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Dallas Organizations React to High HIV Rates Among Minority Gay Men

By Kurt Hubler, KERA 90.1 Reporter

Dallas, TX – (Ambient sound of dance music)

Kurt Hubler, KERA 90.1 Reporter: For the past three years, the Resource Center of Dallas has been coming to gay nightclubs like this one north of downtown. They offer free counseling and testing and try to educate young gay men about HIV. But according to the CDC study, one in five gay Latino men in Dallas between the ages of 23 and 29 have the virus. It also says a third of all young gay African American men in the city also have been infected. Jesus Geliga is the group?s HIV Prevention and Education Manager.

Jesus Geliga, HIV Prevention and Education Manager, Resource Center of Dallas: It?s a little alarming to see that the behaviors continue and that people continue to become HIV positive. However, what is positive about this is that we are making sure that everybody who needs to hear the message gets it.

Hubler: Geliga?s co-worker, Frankie Cortez, explains how difficult it is to communicate that message after talking with a 26-year old Latino man.

Frankie Cortez, Latino Programs Coordinator, Dallas Resource Center: He doesn?t perceive that he is a risk. He does not know the status of his partner, and he does have other partners also. And usually he does engage in unprotected sex. Probably his friends don?t use condoms also, so they don?t have the support with each other or that communication as far as them using condoms or practicing safer sex.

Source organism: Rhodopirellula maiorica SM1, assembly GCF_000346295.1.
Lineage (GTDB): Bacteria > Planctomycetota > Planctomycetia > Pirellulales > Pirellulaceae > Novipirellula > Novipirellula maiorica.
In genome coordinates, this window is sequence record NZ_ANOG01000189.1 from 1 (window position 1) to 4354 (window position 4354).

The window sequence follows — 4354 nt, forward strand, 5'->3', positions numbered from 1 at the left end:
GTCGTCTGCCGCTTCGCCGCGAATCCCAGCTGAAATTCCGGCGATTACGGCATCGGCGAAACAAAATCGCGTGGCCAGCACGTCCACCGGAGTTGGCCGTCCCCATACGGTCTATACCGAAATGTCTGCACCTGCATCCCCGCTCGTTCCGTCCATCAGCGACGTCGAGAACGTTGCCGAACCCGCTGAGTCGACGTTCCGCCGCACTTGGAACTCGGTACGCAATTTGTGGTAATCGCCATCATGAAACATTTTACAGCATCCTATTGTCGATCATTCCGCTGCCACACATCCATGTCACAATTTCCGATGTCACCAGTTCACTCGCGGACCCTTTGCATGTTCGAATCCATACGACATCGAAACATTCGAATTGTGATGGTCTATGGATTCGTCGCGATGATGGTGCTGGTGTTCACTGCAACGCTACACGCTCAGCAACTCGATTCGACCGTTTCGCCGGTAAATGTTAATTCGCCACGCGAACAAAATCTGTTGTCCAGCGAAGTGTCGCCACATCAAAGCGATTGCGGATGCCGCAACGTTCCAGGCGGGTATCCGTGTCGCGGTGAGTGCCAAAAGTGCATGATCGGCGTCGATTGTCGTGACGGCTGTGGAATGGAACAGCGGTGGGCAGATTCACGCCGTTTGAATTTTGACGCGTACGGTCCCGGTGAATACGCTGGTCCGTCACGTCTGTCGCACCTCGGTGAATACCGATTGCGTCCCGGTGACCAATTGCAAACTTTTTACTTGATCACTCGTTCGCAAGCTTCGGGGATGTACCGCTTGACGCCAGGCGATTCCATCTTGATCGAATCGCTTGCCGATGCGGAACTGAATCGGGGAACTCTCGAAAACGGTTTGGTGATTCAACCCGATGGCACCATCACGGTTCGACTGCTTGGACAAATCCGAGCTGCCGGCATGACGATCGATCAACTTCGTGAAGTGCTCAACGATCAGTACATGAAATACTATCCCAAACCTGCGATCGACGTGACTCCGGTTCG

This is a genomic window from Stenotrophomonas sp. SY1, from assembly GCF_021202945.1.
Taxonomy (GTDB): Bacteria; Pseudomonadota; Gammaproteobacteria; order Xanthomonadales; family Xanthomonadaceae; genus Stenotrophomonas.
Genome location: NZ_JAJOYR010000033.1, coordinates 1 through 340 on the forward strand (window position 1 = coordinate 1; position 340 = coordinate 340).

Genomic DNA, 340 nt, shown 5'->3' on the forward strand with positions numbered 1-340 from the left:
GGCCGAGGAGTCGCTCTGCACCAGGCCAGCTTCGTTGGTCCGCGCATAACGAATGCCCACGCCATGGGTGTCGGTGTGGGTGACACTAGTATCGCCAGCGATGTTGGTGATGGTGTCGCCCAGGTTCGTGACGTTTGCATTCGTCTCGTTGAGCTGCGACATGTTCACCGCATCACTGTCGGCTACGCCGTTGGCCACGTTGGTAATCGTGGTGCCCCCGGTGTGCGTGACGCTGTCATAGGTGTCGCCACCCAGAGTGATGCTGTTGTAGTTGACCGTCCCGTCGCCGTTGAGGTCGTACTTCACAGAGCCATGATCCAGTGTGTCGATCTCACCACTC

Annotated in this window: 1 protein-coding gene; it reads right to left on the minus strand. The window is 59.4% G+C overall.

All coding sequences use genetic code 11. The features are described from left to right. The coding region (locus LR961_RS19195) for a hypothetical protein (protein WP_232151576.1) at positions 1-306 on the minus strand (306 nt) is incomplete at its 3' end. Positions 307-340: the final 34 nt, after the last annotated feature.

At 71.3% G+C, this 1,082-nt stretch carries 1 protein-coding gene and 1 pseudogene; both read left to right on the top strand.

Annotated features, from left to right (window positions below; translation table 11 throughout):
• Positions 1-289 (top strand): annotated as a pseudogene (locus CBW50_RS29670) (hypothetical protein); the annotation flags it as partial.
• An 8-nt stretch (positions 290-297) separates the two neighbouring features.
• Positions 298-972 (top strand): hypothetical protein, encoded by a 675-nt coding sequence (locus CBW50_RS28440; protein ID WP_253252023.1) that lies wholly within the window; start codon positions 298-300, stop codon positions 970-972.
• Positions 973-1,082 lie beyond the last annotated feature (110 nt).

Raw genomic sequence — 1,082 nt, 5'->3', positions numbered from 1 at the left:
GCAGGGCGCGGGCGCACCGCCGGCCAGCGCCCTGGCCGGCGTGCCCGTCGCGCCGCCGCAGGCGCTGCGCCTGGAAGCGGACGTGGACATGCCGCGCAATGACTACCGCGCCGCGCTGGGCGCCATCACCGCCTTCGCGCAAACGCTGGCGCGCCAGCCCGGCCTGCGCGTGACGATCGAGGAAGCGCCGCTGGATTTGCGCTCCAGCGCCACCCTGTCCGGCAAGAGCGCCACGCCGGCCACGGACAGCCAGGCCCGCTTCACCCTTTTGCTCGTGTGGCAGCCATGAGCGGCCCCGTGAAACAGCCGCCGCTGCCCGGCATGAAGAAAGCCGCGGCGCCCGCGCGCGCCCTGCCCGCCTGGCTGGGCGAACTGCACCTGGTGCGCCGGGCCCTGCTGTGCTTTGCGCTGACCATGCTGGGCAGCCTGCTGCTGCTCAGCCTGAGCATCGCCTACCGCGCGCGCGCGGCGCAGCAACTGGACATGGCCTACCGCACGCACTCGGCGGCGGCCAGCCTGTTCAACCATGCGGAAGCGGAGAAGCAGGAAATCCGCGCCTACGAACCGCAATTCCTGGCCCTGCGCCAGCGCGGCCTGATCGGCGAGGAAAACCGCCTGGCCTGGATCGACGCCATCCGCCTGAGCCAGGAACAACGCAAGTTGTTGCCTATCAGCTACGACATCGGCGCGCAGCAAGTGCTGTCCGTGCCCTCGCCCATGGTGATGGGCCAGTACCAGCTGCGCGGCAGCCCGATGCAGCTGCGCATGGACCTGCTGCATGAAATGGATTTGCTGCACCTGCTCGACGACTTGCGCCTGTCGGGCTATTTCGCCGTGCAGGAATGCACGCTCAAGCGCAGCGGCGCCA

Hubler: Similar attitudes were found in a focus group the Resource Center recently conducted. There, young gay men identified diseases like Alzheimer?s or cancer as greater health risks than AIDS. Cortez and Geliga say this new generation being exposed to the epidemic is prone to the belief the disease limited to older gay white men; or that it?s less dangerous with the advent of new drugs that slow the virus? progress in the body. Strong family values within the Latino community also keep many young men from admitting their homosexuality. Don Sneed, the Executive Director for Renaissance III, an AIDS relief organization serving gay black men, says these beliefs are also found among African Americans. The result, he says, is a lack of unity in fighting the disease.

Don Sneed, Executive Director, Renaissance III: White gay men took to the battlefield and took the charge against HIV and AIDS. Had we mounted a similar response to the epidemic as the white gay community mounted to the epidemic, I do not believe we would have the problems we are having now.

Hubler: Renaissance III has begun airing a locally produced program called ?Blacks and AIDS: A State of Emergency? on public access cable. Sneed says it provides a private education for those reluctant to visit a clinic or even buy condoms. The group is also working on campaigns aimed directly at reaching African American men. This tailored approach is how AIDS awareness groups used to get out their messages of prevention. It?s a tactic Rodney Holcomb, the Executive Director of service provider AIDS Arms, says more groups may have to revisit in order to bring infection rates down.

Rodney Holcomb, Executive Director, AIDS Arms, Inc.: In the ?90s we went to a more generic message of not targeting individual groups, but targeting large segments of the population. And there?s discussion now that those messages may in fact not be as effective, and that an effective strategy may be going back to target specific populations.

Hubler: Holcomb says some progress has been made in convincing groups, particularly African American churches, to rally behind AIDS prevention campaigns. But he predicts more people will have to become infected before the wider minority community treats the epidemic as a serious threat to all. Tonight?s town hall meeting at the Resource Center of Dallas will give the general public a chance to hear how local groups might try to get that message out in the wake of the CDC?s study. For KERA 90.1, I?m Kurt Hubler.